NEWBERRY — Women received advice and encouragement from other women leaders Friday afternoon at Newberry College during the first Women’s Leadership Symposium.
Kay Banks, Dean of Students at Newberry College, welcomed the group and told them to mark their calendars for next year.
“It’s an idea several women had to bring women to speak on topics for all women in the community,” said Banks.
The symposium consisted of a morning and afternoon session where topics covered finances, health and stress, moving on after college, social media use and advancing in one’s career.
Kerri Wise from BB&T spoke about managing one’s finances. She recommended looking at the last six months of bank statements to see how one’s money has been spent. She recommended grouping spending into categories of entertainment, food, extracurricular activities, gas and clothing and accessories.
Then there are short-term and long-term goals. One short-term goal could be saving three months wages and a long-term goal is asking the cost of waiting.
The cost of waiting adds up, Wise said, because the longer one waits to start saving, the less there is to contribute.
As for credit cards, Wise confronted the myth of closing a credit card after it’s paid off. She said that is not good for credit score.
“It’s important to utilize the credit cards, so don’t close all your credit cards,” she said.
Nicole Cavanagh from the Newberry County Memorial Hospital spoke about dealing with a loved one who suffers from dementia.
“Caring for someone with dementia is a full time job,” said Cavanagh.
She also said people must be careful consumers of the information they receive and be careful not to be misinformed.
Cavanagh said to pay attention to the small details in the loved one’s life, which includes when the elder uses pronouns over proper names, having new collections of rubber bands or twist ties or increasing signs of forgetfulness.
She also said it’s OK to ask for help because of the stress that comes with wanting to be a perfect caregiver.
Kathy Stroud, who is also with Newberry County Memorial Hospital, spoke about women needing to take care of themselves.
She told of when she went to a doctor’s appointment and was asked what she does to take care of herself.
“I was so busy taking care of everyone else that I wasn’t taking care of myself,” she said. “You need to take 30 minutes for yourself. I strongly advise each of you to just take 30 minutes.”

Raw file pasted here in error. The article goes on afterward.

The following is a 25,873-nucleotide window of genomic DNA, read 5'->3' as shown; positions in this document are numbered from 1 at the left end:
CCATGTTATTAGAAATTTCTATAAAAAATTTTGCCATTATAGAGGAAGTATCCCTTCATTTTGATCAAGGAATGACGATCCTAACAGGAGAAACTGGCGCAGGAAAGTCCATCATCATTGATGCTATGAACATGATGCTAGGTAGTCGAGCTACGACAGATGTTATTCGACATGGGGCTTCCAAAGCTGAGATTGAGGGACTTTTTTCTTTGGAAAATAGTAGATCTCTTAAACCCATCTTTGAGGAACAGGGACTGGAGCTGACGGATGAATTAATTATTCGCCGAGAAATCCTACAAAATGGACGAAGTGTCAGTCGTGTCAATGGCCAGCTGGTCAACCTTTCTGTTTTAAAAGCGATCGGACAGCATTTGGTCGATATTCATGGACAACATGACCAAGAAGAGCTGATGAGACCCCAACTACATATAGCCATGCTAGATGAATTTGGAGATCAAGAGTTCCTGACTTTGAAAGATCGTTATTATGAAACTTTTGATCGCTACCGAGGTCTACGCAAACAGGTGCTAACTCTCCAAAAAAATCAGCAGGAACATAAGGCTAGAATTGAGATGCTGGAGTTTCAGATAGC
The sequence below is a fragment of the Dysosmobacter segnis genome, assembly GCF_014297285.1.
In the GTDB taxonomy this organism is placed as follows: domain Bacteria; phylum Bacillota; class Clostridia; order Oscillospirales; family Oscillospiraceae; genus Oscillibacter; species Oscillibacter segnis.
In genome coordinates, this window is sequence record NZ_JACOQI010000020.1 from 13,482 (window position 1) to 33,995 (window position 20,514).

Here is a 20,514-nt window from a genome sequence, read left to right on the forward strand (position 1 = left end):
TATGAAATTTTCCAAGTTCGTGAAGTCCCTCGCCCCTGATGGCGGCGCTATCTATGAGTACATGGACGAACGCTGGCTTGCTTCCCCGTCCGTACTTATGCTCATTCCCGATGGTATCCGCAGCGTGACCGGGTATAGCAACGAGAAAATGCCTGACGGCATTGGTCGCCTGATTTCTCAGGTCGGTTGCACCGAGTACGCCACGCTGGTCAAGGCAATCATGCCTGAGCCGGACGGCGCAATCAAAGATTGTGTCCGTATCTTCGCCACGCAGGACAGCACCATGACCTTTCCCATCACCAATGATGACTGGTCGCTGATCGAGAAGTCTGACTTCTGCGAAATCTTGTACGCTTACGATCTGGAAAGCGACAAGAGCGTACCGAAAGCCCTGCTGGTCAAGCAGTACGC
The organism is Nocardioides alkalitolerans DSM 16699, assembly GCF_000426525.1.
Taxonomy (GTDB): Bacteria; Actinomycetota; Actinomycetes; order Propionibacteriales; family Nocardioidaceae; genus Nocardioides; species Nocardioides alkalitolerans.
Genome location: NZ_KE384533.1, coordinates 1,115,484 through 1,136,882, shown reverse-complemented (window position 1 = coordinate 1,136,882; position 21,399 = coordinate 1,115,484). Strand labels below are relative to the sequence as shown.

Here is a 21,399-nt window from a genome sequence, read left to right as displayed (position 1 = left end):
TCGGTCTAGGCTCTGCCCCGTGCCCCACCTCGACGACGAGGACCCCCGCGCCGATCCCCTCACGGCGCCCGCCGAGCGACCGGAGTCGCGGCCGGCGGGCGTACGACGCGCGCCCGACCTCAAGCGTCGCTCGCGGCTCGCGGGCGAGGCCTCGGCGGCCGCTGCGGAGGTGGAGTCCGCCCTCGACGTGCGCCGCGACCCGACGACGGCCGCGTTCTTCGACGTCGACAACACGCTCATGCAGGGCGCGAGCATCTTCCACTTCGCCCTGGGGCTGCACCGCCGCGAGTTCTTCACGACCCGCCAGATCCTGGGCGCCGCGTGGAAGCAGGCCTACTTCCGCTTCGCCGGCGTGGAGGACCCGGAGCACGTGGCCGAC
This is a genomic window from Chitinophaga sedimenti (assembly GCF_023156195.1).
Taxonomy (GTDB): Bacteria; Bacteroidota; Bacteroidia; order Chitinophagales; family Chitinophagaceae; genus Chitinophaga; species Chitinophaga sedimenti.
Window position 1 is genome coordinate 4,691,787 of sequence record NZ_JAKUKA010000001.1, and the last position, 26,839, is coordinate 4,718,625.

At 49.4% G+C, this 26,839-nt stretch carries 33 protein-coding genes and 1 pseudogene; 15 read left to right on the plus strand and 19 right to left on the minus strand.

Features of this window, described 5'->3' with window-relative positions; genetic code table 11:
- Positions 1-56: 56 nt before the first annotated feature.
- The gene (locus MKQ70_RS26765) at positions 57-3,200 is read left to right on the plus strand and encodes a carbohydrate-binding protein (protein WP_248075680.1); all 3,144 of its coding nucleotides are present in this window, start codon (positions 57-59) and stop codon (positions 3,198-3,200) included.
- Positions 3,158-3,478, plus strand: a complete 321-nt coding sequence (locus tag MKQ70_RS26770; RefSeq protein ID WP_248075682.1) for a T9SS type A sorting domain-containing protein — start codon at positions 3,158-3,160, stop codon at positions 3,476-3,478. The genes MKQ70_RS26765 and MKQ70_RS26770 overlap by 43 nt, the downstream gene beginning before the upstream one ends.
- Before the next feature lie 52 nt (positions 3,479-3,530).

Other tips Stroud gave included:
• Take off makeup at the end of the day. For every day a woman don’t wash makeup off, she ages another year, she said.
• Take medications correctly.
• Go home and wind down. Take a walk, read or just go outside.
• Love yourself for who you are and what you are. There comes a time when you have to look at yourself and take better care of yourself.
Recent Newberry College graduate Mylanda Middleton spoke about moving on from college and what she learned as she was preparing for life after college.
She relayed her four M’s: never stop moving, have a mission, market yourself and find your mode of transportation.
“The day you stop is when you limit yourself,” Middleton said. “If you keep going, you will get to your plan. Find your mode, you just have to keep moving.”
Jane Willis, an associate dean with Newberry College, spoke about the appropriate use of social media and how it can hurt or help one’s career.
“Every employer is checking social media,” said Willis. “Everything about you is Googleable. Be conscious about social media.”
Willis also said women need to think about the impression they make in the first 30 seconds and the perception people have of them — what do they say, what do you say and what do you do. She added that what a woman wears also sends a message about themselves.
Willis also said to be aware of verbal and non-verbal messages, noting that 93 percent of first impressions are non verbal. Verbal cues include speed, accent and tone of one’s voice, articulation and tact.
Pam Arrington, human resources director with the Newberry County School District, spoke about advancing one’s career.
She told how she went from being the personnel director of a company to working at the hospital in human resources to her current job with the school district.
“You need to be a part of your community, be involved because that will help you,” Arrington said. “Be generous, help others and also join a professional organization. Nothing is more important than being around others who do what you do.”
It is important to join professional organizations, but Arrington recommended taking up leadership opportunities within those organizations. Good communication and interpersonal skills are also vital as are confidence, good work ethics and taking risks.
“If you can’t find passion within your career objective, don’t take it,” Middleton advised.